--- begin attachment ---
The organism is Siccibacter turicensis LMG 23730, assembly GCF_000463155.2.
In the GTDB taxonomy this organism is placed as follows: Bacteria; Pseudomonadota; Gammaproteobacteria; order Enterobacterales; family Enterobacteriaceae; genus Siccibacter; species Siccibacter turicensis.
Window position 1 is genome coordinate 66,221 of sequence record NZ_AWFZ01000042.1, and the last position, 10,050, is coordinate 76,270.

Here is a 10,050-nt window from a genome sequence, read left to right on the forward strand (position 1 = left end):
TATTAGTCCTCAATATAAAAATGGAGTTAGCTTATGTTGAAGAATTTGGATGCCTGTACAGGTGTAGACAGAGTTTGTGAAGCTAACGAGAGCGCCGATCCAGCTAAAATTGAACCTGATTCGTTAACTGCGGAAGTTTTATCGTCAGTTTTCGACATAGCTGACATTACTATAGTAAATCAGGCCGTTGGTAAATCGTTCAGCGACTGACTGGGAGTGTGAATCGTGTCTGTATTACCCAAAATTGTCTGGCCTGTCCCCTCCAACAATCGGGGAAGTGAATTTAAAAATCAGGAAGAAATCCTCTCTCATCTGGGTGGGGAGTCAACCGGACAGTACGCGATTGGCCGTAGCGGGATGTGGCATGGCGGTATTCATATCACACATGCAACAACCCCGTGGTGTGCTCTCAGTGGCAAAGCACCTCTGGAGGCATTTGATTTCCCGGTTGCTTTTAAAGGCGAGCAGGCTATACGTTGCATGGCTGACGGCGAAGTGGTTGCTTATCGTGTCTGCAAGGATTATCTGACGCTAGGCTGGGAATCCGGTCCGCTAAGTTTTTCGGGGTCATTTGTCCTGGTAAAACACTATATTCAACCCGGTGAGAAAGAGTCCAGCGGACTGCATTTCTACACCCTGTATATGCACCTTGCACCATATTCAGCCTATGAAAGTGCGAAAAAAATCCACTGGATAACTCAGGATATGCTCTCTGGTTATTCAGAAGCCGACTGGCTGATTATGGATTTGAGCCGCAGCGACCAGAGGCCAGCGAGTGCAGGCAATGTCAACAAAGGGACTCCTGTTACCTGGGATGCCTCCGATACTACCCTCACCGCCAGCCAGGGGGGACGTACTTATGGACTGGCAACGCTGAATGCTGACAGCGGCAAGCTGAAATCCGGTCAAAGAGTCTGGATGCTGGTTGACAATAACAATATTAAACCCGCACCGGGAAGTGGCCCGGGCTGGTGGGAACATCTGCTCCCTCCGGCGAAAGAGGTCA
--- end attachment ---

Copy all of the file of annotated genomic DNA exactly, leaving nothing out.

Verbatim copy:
The organism is Siccibacter turicensis LMG 23730, assembly GCF_000463155.2.
In the GTDB taxonomy this organism is placed as follows: Bacteria; Pseudomonadota; Gammaproteobacteria; order Enterobacterales; family Enterobacteriaceae; genus Siccibacter; species Siccibacter turicensis.
Window position 1 is genome coordinate 66,221 of sequence record NZ_AWFZ01000042.1, and the last position, 10,050, is coordinate 76,270.

Here is a 10,050-nt window from a genome sequence, read left to right on the forward strand (position 1 = left end):
TATTAGTCCTCAATATAAAAATGGAGTTAGCTTATGTTGAAGAATTTGGATGCCTGTACAGGTGTAGACAGAGTTTGTGAAGCTAACGAGAGCGCCGATCCAGCTAAAATTGAACCTGATTCGTTAACTGCGGAAGTTTTATCGTCAGTTTTCGACATAGCTGACATTACTATAGTAAATCAGGCCGTTGGTAAATCGTTCAGCGACTGACTGGGAGTGTGAATCGTGTCTGTATTACCCAAAATTGTCTGGCCTGTCCCCTCCAACAATCGGGGAAGTGAATTTAAAAATCAGGAAGAAATCCTCTCTCATCTGGGTGGGGAGTCAACCGGACAGTACGCGATTGGCCGTAGCGGGATGTGGCATGGCGGTATTCATATCACACATGCAACAACCCCGTGGTGTGCTCTCAGTGGCAAAGCACCTCTGGAGGCATTTGATTTCCCGGTTGCTTTTAAAGGCGAGCAGGCTATACGTTGCATGGCTGACGGCGAAGTGGTTGCTTATCGTGTCTGCAAGGATTATCTGACGCTAGGCTGGGAATCCGGTCCGCTAAGTTTTTCGGGGTCATTTGTCCTGGTAAAACACTATATTCAACCCGGTGAGAAAGAGTCCAGCGGACTGCATTTCTACACCCTGTATATGCACCTTGCACCATATTCAGCCTATGAAAGTGCGAAAAAAATCCACTGGATAACTCAGGATATGCTCTCTGGTTATTCAGAAGCCGACTGGCTGATTATGGATTTGAGCCGCAGCGACCAGAGGCCAGCGAGTGCAGGCAATGTCAACAAAGGGACTCCTGTTACCTGGGATGCCTCCGATACTACCCTCACCGCCAGCCAGGGGGGACGTACTTATGGACTGGCAACGCTGAATGCTGACAGCGGCAAGCTGAAATCCGGTCAAAGAGTCTGGATGCTGGTTGACAATAACAATATTAAACCCGCACCGGGAAGTGGCCCGGGCTGGTGGGAACATCTGCTCCCTCCGGCGAAAGAGGTCA